In the age of information technology, consumers must exercise caution and take preventive measures to protect their computer systems against malware and hacking.
In his public lecture titled ‘Malware-proof Computing and Secure Data Communication’ at the main campus today, Prof Wolfgang A. Halang, Chair of Computer Engineering from Fern Universitat, Germany, said that even computer systems of big corporations are vulnerable to hacking. He cited the latest intrusion of Nissan’s website by the hackers group Anonymous.
He elaborated that malware or malicious software refers to intrusive or disruptive software like computer viruses, worms, and Trojan horses. He said that it is possible to build operating systems with adequate measures to thwart the threat of malware.
He lamented that inadequate computers are employed even for safety-related tasks, and since computers are more and more connected to networks, they are thus endangered by malware. He said firewalls cannot protect intranets against external attacks, and so new appropriate architectures for their hardware and software are needed.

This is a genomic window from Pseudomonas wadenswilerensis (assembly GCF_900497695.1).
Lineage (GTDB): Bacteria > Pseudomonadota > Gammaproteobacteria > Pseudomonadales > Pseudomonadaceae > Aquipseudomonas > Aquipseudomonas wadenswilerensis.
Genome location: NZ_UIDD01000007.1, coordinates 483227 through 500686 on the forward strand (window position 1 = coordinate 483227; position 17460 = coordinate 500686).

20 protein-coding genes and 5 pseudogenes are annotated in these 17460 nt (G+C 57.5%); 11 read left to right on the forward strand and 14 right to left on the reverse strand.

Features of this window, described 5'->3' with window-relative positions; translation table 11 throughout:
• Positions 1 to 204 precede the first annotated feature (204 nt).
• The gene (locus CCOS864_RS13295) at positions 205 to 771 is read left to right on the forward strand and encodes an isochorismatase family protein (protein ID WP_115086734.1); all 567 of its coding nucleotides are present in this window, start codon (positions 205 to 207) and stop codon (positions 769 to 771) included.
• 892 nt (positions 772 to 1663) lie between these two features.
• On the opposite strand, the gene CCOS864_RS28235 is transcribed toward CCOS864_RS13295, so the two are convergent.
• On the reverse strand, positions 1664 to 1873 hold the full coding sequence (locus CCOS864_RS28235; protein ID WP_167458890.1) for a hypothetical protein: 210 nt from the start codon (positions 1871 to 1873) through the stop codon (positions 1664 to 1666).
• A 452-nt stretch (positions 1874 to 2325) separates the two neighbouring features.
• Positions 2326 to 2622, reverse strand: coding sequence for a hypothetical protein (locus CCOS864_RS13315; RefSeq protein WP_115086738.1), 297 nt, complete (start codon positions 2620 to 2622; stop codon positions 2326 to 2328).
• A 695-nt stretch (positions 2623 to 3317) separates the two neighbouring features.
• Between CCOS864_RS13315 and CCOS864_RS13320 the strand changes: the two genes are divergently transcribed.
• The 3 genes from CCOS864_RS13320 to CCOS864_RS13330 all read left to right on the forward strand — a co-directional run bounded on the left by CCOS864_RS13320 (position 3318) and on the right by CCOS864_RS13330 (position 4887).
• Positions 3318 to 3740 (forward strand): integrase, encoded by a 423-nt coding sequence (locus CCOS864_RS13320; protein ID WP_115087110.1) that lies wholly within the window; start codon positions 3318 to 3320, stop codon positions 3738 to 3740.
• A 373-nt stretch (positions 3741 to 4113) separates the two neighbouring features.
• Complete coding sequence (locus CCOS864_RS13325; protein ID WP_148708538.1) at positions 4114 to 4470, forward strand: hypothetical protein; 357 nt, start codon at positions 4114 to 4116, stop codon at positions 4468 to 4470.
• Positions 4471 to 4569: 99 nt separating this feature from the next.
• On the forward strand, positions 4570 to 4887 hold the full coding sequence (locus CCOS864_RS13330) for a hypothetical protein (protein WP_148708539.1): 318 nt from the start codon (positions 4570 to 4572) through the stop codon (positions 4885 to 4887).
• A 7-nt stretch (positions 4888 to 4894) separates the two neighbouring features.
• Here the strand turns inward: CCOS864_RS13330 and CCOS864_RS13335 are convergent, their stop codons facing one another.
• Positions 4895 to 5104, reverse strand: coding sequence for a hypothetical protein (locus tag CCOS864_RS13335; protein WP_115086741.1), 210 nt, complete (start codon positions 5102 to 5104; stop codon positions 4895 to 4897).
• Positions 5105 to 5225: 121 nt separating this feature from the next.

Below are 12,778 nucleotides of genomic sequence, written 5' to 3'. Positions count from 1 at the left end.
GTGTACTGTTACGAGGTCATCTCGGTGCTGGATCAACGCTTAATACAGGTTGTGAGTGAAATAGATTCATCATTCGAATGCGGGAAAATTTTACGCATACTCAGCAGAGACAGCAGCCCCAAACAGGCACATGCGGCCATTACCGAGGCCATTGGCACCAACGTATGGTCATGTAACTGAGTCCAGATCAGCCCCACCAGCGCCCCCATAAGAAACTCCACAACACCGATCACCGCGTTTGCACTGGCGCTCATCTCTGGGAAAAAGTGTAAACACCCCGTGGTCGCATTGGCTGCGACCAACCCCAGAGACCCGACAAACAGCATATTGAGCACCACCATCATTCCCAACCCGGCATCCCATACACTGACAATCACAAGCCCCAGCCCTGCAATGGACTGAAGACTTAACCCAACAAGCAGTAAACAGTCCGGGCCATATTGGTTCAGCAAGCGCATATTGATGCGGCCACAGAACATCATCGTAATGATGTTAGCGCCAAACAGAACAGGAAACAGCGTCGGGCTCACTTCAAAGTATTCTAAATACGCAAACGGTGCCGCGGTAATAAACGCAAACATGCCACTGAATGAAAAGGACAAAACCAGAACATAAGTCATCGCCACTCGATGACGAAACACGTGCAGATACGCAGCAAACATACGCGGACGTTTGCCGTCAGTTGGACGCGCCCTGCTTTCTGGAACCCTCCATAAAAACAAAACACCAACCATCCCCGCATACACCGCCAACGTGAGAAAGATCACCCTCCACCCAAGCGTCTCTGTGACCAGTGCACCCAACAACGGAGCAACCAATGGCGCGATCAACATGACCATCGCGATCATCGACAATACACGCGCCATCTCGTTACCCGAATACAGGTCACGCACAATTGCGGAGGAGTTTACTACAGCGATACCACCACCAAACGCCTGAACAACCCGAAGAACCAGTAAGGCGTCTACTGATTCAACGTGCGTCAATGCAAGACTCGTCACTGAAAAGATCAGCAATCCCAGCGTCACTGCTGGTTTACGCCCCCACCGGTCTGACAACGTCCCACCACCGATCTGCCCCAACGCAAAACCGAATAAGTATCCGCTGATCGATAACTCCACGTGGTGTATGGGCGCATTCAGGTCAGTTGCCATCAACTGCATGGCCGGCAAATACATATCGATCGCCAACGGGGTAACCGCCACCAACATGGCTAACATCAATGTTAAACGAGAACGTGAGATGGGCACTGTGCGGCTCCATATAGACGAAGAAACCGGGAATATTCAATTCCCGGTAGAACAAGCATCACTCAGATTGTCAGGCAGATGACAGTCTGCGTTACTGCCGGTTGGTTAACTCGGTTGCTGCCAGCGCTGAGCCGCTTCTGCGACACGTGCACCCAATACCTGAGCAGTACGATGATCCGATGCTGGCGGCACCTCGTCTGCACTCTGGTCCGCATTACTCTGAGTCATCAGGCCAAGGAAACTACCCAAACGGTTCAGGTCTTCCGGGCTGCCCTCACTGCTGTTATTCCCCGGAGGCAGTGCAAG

“Malware can permanently and securely be prevented by constructive, hardware-supported security measures only. Classical mainframe computers, for instance, have never been hacked or infected by malware so far,” Prof Halang stressed.
He noted that the Harvard architecture, which dates back to 1936, is immune to malware infection. “It separates data from instructions all the way down to the register level. All kinds of malware are disabled if instructions are write-protected by hardware in a way not susceptible by software.”
He mentioned a few solutions to prevent malware, such as memory segmentation. “To prevent malicious software to interfere with system and application programs, mass storage must be partitioned into at least two segments. At least one segment, particularly safety-related data and programs, must be equipped with a hardware-implemented write-protection. In further segments not protected this way, frequently changing data are stored.”
Another solution is context-sensitive memory allocation that protects data against programs trying to spy and modify by precluding any unauthorised access, he added. As a rule of thumb, he summarised that only computers adequately constructed right from the start are secure against attacks and intrusion.
His advice to consumers: “Present operating systems that you buy in the shop are not malware-proof unless consumers ask for it. People should buy computers that are specially designed to be malware-proof, such as classical mainframe computers, which have never been hacked. Banking is mainly run on mainframe computers.”
Finally, he also cautioned computer users to “Be careful, and do not go to strange websites, but one you know belong to serious companies. Also, do not exchange your USB sticks (pendrive) or use the sticks in any computer. The main step to protect your data is to ask for safe computers.”